[Mono-osx] Mono 1.1.0 Cocoa# + MWF

Ron Braithwaite ron at braithwaites.net
Tue Nov 22 15:04:41 EST 2005

On Nov 22, 2005, at 10:41 AM, kangaroo wrote:
> I agree with you on the attraction/sexyness of mono wholeheartedly  
> otherwise I would be doing none of this work in my spare time.

And thank you for that generous use of your spare time and for the  
>> But the long term value Mono and the CLR represent is diminished  
>> greatly by not having a cross-platform GUI framework. Cocoa# and  
>> ObjectiveC# are not really very interesting for me in my work. I  
>> am *VERY* pleased that Gtk 2.10 will have a Quartz driver. That  
>> really does address my concern and that really does make cross- 
>> platform development practical ***From The Point Of View Of IT  
>> Management***. I cannot stress that last point enough.
> Here is where we start to disagree;  Gtk2.10 can "gain" a quartz  
> driver from Cairo which is great; its still missing the entire  
> windowing system (please see how the cairo quartz driver works) so  
> the quartz driver != instant gtk on mac.  In my opinion (and I am  
> in "IT Management") this really is pointless anyways.  If you want  
> a fully cross-platform UI; deploy a web app.  If you're writing a  
> desktop app that you expect windows/mac/linux people to all be able  
> to consume; you damn well better have a fully native experience.   
> Mac users are the worst and most notorious for this.  Hastily  
> ported windows apps that dont feel "mac-ish" die on the vine and  
> have little to no sales into the mac community.

Agreed about Mac users. Except that my point isn't about the  
traditional Mac users. It is when a Mac user wants to use a Mac at  
work, but there is this one big .Net app that she HAS to run and  
therefore can't use her Mac because it won't run on OS X and the IT  
folk aren't going to rewrite it with a whole new GUI just for her.

On the other hand, if there is a way to make it cross-platform by  
only needing to avoid some platform specific stuff, the IT department  
will go along with that. And our Mac user will put up with the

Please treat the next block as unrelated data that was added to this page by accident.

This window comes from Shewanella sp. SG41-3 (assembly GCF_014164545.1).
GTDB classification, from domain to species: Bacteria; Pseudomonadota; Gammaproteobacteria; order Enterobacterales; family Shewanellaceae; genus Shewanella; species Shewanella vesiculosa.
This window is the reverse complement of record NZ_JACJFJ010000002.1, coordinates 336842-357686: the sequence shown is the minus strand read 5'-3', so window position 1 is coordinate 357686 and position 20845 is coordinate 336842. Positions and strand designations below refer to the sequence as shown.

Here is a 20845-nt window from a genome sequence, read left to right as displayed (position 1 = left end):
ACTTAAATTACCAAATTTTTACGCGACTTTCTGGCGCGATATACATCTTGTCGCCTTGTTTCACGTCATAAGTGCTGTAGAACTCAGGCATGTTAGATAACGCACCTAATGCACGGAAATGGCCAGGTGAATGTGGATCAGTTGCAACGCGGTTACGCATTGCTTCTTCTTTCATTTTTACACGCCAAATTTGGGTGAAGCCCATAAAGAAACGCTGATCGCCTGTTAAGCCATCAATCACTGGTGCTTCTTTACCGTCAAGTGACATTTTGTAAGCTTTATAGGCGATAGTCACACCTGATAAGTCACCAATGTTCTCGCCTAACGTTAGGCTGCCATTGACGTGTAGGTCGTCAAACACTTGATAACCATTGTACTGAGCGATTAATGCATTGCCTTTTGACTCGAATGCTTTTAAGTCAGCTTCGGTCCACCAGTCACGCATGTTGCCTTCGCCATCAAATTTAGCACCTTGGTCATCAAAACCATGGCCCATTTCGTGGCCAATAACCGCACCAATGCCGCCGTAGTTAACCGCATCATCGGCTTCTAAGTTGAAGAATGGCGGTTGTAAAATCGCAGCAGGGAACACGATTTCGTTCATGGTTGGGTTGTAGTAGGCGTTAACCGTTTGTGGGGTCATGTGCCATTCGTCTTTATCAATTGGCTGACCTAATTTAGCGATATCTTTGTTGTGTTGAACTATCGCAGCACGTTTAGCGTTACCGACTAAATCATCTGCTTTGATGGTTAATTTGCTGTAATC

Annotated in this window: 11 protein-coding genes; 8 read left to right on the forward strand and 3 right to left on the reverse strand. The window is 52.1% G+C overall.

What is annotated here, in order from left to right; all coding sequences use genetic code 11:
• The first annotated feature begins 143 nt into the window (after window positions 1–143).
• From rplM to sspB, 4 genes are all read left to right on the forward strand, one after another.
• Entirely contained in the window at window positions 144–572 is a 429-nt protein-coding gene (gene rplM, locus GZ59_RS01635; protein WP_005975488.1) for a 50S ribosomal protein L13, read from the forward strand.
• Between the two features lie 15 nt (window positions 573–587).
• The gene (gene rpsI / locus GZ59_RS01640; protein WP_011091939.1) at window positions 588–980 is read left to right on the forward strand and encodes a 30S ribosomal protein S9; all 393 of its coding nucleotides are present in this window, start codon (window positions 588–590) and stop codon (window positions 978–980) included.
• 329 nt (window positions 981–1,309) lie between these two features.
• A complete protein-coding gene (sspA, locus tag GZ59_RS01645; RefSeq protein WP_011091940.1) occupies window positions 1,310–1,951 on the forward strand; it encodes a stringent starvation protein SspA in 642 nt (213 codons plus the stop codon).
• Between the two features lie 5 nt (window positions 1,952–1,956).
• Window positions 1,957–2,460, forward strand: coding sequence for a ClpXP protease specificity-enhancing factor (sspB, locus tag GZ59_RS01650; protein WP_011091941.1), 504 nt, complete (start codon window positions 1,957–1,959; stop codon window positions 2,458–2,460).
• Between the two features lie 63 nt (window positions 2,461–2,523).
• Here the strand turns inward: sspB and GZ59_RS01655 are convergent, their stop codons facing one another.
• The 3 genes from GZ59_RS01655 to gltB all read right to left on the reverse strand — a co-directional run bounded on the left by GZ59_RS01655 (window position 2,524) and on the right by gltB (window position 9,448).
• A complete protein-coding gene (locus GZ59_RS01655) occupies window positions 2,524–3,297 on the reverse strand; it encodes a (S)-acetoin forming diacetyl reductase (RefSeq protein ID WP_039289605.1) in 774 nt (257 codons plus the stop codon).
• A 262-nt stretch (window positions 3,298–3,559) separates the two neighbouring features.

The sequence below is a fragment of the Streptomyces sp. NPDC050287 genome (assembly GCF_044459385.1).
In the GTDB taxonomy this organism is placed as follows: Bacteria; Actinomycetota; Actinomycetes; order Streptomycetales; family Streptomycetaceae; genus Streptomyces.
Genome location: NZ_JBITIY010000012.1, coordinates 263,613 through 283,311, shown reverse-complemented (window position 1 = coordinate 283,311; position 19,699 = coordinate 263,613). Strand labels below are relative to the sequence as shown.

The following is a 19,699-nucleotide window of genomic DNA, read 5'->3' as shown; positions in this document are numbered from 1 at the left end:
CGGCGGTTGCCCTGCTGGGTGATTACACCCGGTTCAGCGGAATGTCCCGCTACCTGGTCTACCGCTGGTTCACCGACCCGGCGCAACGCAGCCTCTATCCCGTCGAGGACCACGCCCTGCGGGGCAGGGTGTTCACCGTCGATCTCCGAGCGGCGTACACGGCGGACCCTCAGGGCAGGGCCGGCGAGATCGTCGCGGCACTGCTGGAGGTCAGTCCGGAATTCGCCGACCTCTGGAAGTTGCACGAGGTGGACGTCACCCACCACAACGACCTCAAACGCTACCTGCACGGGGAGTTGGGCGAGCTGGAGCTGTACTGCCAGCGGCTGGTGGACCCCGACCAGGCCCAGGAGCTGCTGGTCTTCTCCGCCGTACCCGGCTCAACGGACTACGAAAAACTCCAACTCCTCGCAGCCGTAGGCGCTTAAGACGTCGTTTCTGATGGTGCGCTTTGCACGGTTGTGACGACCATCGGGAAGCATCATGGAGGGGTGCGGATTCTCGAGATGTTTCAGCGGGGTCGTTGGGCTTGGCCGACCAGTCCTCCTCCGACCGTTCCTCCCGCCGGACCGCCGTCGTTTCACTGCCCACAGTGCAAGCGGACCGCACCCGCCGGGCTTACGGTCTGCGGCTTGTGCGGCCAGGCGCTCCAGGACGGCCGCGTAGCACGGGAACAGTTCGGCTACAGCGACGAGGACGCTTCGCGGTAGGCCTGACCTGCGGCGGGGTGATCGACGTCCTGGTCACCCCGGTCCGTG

idiosyncracies of the app because being able to run the app in the  
first place is what will allow user to use a Mac at all. The same  
goes for Linux, too, of course.

> I'm back to agreeing with you here in some senses.  I think Mono  
> provides a fantastic cross-platform solution (today) for middleware  
> and backend.  I still firmly stand by my belief that there is no  
> way to write a completely cross-platform GUI toolkit that will  
> address the needs of the 3 major audiences.  (Alt-F4 on windows  
> maps to what on Mac?  Mac users hit Apple-Q for a nitpicky example,  
> yes we could map that one; but where does this stop).

Again, I think this is where we settle for quirky stuff. There is no  
way on the goddess' good green earth that we could come up with any  
sort of automatic key mapping between operating systems. And, in  
point of fact, if you use the Terminal program under OS X, you switch  
between control and command key sequences in ways that aren't  
intuitively obvious. I run VirtualPC and have WinXP, Ubuntu, and  
Mandrake running on my PowerBook and I *regularly* oops through bogus  
stuff. I learn to put up with it and I think Linux and OS X users  
running corporate .Net code will put up with it too.

> I'm always open to suggestions / constructive criticism :)

And the biggest one, most sincerely, is keep up the good work!

> I can't speak for the entire mono project; but the long term road  
> map for Cocoa# is to evolve it into a more "first-class" citizen on  
> par with Gtk#.  A number of the changes I've instated in it map the  
> Apple-esque API to a much more ".NET-esque" API (think  
> EventHandlers; instead of action/target selector/object pairs).   
> This should ease the road of moving a presentation layer to it.  I  
> frankly see Cocoa# as the solution for windows/linux devs to get  
> onto the mac; and objectiveC# as the solution for mac devs to  
> leverage the CLR.  Toss in a mix of continuing to make sure  
> everything works well on PowerPC OSX for the next few years; and  
> X86 osx going forward as well and you have my roadmap :)

That's great stuff about the API. And that's all I'm going to ask of  
you - for the time being - for a roadmap. In the meantime, I'll try  
the wxWidgets stuff that Brian Vibber suggested (thanks, Brian!).


Ron Braithwaite
2015 NE 37th Ave
Portland, OR 97212 USA
ron at braithwaites.net

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